Ristorante Luci

Twin Cities Taste® Dining Guide

470 S. Cleveland Ave., St. Paul, 651-699-8258
Review published July 2005

FROM THE OUTSIDE, Ristorante Luci and her sister restaurant, Luci Ancora, appear so dissimilar you’d guess one was fathered by the mailman, er, il postino. The two are located kitty-corner from each other in St. Paul at the intersection of Cleveland and Randolph avenues, on either side of the gates of the College of St. Catherine. Luci is the homelier—but perhaps more lovable—child, opened by Al and Lucille Smith in 1987 in what was formerly a 3.2 bar called the Club. It’s a dimly lit dining room with coral walls, white linens, and generic stackable banquet chairs, located in an unremarkable brick building with a glowing Pabst Blue Ribbon sign out front. In contrast, the eight-year-old Ancora (which means “encore” in Italian) is the prom queen, an olive-colored villa with a wood-burning fireplace and patterned fabrics draped over windows that look out on the campus.

But looks only go dining room deep. The real question is, What’s cookin’ in the kitchen? The Smiths, who spent 11 years living in Italy, originally intended that Ancora’s fare would hail from the north and Luci’s from the south. Over the years, that rule has bent like elbow macaroni. The format of the menu is the same, the basics—homemade pastas, breads, and stocks—are shared, and both restaurants use as many fresh, local ingredients as possible. Is one pricier? The other more experimental? Can we make some distinctions?

When pressed, Maria Gans (née Smith), who runs the fronts of the houses with her sister Daniela, says the differences are largely the whims of the chefs: her brother, Stephen Smith, at Luci, and honorary family member Jim Kohler at Ancora. (But Stephen also cooks at Ancora, and sometimes Luci dishes are served at Ancora and Ancora dishes are served at Luci—you see the problem?) The reasons some diners prefer one over the other—a penchant for truffle oil, a more spacious restroom—seem either ineffable or somewhat arbitrary. Some say Luci, some say Ancora, let’s call the whole thing off.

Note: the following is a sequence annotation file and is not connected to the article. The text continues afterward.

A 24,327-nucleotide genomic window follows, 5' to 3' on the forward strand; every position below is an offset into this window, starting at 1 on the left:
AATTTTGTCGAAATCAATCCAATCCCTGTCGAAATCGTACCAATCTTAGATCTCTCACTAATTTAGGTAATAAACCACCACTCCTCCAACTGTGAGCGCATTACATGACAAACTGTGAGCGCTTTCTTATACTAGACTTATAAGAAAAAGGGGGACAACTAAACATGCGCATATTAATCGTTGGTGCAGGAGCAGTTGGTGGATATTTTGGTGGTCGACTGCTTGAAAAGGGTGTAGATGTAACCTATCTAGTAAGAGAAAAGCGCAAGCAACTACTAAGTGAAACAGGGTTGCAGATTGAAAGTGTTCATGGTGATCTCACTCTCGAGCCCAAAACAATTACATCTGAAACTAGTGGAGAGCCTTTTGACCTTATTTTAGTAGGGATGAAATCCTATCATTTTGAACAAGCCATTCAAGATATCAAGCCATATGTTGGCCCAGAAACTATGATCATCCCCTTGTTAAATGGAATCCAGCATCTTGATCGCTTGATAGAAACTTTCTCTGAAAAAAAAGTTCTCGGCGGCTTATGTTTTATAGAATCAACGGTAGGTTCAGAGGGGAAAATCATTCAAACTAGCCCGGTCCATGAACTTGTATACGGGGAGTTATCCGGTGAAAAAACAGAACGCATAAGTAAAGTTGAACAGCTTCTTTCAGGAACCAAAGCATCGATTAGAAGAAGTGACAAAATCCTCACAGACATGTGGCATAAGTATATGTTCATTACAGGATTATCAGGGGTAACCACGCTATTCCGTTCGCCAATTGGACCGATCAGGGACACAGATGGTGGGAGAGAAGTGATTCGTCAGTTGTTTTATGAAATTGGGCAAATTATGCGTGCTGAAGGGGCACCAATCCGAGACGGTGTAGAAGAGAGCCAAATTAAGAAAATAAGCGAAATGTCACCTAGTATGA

A recent four-course prezzo fisso (fixed-price) meal at Luci was a steal at $26. It began with a few green olives and a square of homemade, hand-pulled mozzarella, which had a texture like firm tofu, more crumbly than smooth. The cheese was followed by a cold tomato soup that was overwhelmed by a dull cumin flavor, then a hearty but somewhat soupy risotto with pork sausage and red cabbage. As it turned out, the poached salmon with apples and strawberries was the surprise favorite; the delicate sweetness was marred only by the gratuitous use of parsley, which seemed too conspicuous in the dish.

For a few dollars more, you can build your own tasting menu. If the fresh fettuccine’s on the menu, start there. The noodles are feather-light and made a perfect nest for lush chunks of Alaskan king crab, glossed with butter and sparked with lemon.

To some, Luci’s quirks—its cramped space and tacky photos, the obnoxious buzz of the icemaker and the loud conversations coming from the kitchen—are what give it its charm. To others, they’re the reason to dine at Ancora.